Juba, the capital of South Sudan, was rocked by what the authorities are calling a ‘suspicious’ earthquake and are taking extra security measures to trace the culprits and motive behind the strange phenomena that was only felt in areas housing government buildings.
The governors of three states of Equatoria, who have been in the headlines for differences with the National Government, have since come out to deny any involvement in the matter.
Government trusted traditional leaders are still investigating the matter. Other possible suspects include the rebels, the Americans, the UN mission in South Sudan and the witch doctors of Western Equatoria.
Witnesses in Juba said the tremor was like none other as people situated around the Ministries area – the area where most government buildings, the National Assembly and the Mausoleum of the Dr. Garang are located – at the time of the quake felt it more than others who were in neutral areas just a couple of meters away.
But according to Dr. Kak Akwa, a professor of Geology at the University of Juba who is also Chairperson of the Association of Traditional African Beliefs And Norms (TABAN) in East African, Tuesday’s earthquake has a simple scientific and a more complex traditional explanation.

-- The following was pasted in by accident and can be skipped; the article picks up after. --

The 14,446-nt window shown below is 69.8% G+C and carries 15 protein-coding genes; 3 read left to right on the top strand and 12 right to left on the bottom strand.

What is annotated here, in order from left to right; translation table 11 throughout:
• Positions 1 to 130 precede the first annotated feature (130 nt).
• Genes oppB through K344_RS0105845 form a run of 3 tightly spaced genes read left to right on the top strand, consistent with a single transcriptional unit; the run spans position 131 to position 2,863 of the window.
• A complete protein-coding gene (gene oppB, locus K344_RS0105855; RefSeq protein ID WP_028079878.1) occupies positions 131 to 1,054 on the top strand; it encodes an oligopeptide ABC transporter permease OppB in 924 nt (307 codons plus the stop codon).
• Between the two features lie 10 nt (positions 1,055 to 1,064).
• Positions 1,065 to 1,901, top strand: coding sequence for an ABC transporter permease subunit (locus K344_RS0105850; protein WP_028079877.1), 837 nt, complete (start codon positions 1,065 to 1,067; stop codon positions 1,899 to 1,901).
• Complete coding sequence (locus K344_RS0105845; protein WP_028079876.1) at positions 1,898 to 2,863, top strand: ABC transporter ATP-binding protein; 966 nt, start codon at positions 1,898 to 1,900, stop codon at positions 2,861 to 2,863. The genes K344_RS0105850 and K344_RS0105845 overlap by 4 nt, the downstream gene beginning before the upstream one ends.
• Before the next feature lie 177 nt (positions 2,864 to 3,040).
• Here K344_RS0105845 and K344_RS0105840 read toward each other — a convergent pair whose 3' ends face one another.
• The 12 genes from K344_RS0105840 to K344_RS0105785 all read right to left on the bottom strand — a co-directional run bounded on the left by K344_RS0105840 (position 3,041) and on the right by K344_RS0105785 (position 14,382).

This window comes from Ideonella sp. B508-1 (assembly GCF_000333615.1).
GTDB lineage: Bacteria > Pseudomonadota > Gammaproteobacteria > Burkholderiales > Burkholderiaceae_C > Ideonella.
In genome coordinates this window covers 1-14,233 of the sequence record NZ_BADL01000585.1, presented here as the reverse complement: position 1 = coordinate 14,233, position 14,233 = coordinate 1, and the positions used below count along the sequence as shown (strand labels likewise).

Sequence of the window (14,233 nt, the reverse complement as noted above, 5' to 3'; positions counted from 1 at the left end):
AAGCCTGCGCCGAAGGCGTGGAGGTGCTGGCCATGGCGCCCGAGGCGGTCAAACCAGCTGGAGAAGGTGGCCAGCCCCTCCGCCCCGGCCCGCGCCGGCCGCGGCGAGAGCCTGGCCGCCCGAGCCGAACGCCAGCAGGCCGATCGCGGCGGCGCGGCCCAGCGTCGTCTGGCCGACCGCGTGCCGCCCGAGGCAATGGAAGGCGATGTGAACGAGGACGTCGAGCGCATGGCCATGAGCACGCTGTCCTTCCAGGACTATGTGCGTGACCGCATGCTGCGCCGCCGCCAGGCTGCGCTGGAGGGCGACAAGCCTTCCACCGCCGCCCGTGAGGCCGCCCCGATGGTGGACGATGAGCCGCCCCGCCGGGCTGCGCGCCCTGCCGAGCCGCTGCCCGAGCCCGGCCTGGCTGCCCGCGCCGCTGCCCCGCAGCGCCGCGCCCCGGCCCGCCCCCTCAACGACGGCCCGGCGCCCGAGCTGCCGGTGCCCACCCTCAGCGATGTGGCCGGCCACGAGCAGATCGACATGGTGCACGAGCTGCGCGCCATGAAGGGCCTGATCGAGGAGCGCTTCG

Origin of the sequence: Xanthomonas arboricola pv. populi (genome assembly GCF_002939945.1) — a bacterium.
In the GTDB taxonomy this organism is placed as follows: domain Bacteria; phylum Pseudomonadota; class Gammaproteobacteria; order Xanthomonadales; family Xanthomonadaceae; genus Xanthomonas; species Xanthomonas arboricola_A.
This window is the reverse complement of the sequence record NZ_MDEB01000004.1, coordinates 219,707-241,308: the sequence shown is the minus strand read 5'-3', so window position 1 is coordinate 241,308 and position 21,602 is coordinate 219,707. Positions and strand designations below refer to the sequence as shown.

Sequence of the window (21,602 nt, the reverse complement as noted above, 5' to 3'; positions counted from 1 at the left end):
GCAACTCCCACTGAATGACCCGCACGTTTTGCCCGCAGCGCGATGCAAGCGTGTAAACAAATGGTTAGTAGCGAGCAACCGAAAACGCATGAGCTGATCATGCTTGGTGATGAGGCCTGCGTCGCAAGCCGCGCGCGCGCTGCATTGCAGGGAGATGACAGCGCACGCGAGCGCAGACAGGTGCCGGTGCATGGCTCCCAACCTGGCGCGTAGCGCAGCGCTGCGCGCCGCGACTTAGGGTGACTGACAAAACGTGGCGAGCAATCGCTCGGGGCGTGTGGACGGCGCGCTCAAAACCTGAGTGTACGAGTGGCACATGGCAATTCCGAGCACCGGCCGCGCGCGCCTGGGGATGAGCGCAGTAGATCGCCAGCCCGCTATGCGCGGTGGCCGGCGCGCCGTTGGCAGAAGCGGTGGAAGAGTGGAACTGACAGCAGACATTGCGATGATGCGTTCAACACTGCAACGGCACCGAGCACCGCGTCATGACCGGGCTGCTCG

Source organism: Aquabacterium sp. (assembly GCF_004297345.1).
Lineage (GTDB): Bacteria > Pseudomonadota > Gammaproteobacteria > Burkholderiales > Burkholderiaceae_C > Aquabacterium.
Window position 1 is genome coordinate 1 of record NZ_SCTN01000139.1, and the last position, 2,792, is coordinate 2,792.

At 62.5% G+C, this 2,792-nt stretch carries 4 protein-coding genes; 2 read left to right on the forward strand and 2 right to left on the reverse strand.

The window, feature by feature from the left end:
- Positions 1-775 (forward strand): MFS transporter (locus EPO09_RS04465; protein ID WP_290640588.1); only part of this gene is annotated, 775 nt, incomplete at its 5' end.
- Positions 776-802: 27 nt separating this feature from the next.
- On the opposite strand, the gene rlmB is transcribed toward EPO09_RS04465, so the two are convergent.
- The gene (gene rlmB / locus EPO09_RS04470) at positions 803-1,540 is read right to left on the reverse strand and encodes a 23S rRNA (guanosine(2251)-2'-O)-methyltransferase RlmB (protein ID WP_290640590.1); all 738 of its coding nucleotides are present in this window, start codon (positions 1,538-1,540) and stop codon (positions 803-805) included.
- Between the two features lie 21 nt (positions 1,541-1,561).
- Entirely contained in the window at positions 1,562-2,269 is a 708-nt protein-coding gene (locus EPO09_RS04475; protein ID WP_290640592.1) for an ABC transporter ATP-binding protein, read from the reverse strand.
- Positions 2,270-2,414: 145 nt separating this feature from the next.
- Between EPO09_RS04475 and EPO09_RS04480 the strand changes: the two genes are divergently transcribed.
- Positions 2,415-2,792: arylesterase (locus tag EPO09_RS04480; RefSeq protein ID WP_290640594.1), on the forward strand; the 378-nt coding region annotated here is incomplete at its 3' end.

“You see, an earthquake in science is the sudden shaking of the earth. In African traditions, the earth does not just decide to shake, there are gods and reasons for everything, and this particular one that shook government buildings…. well.. let me just say, someone somewhere is angry,” said the scientist with deep-rooted African beliefs.
No one has claimed responsibility yet and the East African Geological Society – the organization that tracks earthquakes in the region- has not recorded any seismic activity at the scale of an earthquake in the region.
The Ministry of Information is expected to brief press on the matter.